Bwlch Corog, previously known as Cefn Coch, was acquired for Cambrian Wildwood in May 2017. Wales Wild Land Foundation hold the land on a 125 year lease from Woodland Trust, who purchased the freehold at this time.
The site is 350 acres (140 hectares) of moorland dominated by purple moor grass (Molinia purpurea) with a relatively small area of ancient woodland alongside two upland streams in the northern corner of the site.
The aim for Bwlch Corog is for native woodland to colonise naturally. This will be assisted by planting around 5,000 native trees in small groups across the site, to provide a seed source in this relatively treeless upland landscape, and to bring back tree species that are no longer present locally but used to grow here. We envisage that the existing woodland will spread into the bracken and up the slopes, with scattered trees on the moorland. The large swathes of purple moor grass (Molinia purpurea) will revert to heather and bilberry moorland, some of which will be mixed with native woodland or occasional trees.
The site has not been grazed for about six years, and we plan to introduce grazing by horses relatively soon. Other large herbivores are a longer term plan and subject to proper investigation of the appropriateness and practicality.
Restoration of habitats will offer the right conditions for bringing back some of the lost animal species. This may be achieved by natural colonisation, for example it is expected that bird species will be attracted to the area as the habitats are restored. We will also consider reintroduction programmes, following detailed research into feasibility. These could include water vole (Arvicola terrestris), red squirrel (Sciurus vulgaris), mountain hare (Lepus timidus), wild boar (Sus scrofa), beaver (Castor fiber), and wild cat (Felis silvestris) for example, as well as other small mammals. The remant population of pine marten in Wales has been boosted by the introduction of about 40 animals from Scotland over the last two years, with the release sites not far from the Cambrian Wildwood site.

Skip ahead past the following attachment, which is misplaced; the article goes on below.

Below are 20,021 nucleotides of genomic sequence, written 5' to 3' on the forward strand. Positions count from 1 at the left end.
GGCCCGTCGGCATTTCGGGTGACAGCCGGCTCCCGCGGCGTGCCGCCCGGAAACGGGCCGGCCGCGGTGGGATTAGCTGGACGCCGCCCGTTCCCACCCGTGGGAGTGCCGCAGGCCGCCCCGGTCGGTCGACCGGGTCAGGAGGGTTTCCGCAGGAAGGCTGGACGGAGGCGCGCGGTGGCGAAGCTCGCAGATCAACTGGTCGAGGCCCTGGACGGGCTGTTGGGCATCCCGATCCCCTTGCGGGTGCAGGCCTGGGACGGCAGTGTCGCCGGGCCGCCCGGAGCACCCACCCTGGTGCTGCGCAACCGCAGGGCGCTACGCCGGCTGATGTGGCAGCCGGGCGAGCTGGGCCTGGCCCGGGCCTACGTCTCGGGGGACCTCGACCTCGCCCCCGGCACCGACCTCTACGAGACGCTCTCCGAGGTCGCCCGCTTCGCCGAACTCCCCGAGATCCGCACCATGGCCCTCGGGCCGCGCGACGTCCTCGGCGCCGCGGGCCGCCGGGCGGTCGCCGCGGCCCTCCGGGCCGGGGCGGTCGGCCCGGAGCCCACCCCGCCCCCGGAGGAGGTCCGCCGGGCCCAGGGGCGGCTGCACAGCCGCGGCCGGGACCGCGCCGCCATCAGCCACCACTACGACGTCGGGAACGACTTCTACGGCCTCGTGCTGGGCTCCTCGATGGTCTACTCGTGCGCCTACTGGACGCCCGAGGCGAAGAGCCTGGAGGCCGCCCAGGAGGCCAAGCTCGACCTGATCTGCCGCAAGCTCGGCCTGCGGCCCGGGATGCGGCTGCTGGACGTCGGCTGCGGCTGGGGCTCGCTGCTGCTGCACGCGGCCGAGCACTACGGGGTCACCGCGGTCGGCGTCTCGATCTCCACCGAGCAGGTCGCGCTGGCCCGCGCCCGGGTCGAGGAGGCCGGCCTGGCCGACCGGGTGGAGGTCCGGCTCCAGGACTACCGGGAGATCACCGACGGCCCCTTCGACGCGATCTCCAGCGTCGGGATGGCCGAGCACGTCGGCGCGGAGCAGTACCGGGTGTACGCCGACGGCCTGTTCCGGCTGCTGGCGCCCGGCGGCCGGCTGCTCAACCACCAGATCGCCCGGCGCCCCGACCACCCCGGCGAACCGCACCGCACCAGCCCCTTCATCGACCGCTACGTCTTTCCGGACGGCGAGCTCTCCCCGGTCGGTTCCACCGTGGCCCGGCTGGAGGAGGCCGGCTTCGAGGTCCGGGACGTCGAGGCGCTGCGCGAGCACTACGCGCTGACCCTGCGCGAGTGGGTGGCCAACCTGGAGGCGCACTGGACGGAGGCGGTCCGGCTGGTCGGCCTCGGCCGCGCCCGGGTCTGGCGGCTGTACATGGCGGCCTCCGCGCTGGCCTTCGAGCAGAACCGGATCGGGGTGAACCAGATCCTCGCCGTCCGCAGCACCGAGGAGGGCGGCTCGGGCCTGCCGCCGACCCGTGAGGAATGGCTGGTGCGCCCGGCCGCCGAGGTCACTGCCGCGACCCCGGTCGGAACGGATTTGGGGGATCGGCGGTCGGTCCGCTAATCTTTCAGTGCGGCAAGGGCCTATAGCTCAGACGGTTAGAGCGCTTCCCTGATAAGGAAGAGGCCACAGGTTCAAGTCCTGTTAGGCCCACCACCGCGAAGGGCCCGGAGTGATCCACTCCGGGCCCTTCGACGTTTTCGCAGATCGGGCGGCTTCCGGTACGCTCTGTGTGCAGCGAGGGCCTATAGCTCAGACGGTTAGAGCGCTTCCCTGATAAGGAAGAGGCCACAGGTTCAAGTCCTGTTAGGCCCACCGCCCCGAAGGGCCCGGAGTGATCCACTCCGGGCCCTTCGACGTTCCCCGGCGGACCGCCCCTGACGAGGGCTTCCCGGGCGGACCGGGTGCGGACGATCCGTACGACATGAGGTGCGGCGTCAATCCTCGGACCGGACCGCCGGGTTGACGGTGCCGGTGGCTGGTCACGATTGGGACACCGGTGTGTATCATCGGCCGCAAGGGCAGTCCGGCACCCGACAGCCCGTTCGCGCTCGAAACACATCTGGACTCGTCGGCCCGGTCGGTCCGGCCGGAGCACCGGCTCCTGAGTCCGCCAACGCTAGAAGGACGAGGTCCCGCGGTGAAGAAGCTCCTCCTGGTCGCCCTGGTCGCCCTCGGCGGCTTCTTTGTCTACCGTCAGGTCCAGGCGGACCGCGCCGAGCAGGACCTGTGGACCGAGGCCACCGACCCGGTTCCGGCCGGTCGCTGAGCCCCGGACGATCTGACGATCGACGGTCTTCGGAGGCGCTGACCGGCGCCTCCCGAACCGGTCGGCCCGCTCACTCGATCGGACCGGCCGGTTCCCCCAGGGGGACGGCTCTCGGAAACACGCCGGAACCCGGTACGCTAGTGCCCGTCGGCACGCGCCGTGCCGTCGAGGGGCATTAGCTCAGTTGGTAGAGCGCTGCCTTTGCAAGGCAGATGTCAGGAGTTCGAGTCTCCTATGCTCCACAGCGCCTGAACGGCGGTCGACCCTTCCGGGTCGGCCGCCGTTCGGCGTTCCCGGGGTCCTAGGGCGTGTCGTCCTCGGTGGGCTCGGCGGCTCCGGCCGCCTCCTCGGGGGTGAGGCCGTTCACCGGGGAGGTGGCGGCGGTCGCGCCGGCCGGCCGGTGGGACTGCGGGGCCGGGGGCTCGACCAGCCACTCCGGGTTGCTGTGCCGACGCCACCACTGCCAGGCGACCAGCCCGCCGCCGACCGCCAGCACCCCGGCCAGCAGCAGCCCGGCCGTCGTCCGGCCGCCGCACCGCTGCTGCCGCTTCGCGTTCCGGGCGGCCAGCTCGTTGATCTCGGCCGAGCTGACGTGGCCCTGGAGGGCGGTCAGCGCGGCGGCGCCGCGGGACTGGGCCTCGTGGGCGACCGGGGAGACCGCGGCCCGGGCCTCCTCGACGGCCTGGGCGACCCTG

The first priority is to carry out surveys to see what birds, plants and invertebrates are present – providing baseline data to see how things change over the years.
We plan to improve the paths and create new paths through the woodland and across the moorland to facilitate access on foot, subject to finding money to sponsor the work.
Bwlch Corog is situated in the hills above the River Dyfi, between Machynlleth and Aberystwyth.
Access is via the village of Glaspwll, from where a public bridleway follows the Nant y Factory and Nant Cefn Coch streams. Or it is possible to follow the track to Llechwedd Einion, and access on a public bridleway via a gate.
The approximate boundary of Bwlch Corog is shown in red.
Some images of the woodland and moorland of Bwlch Corog…….
Please note that some parts of the landscape in the photos are not part of Bwlch Corog, especially those with long views.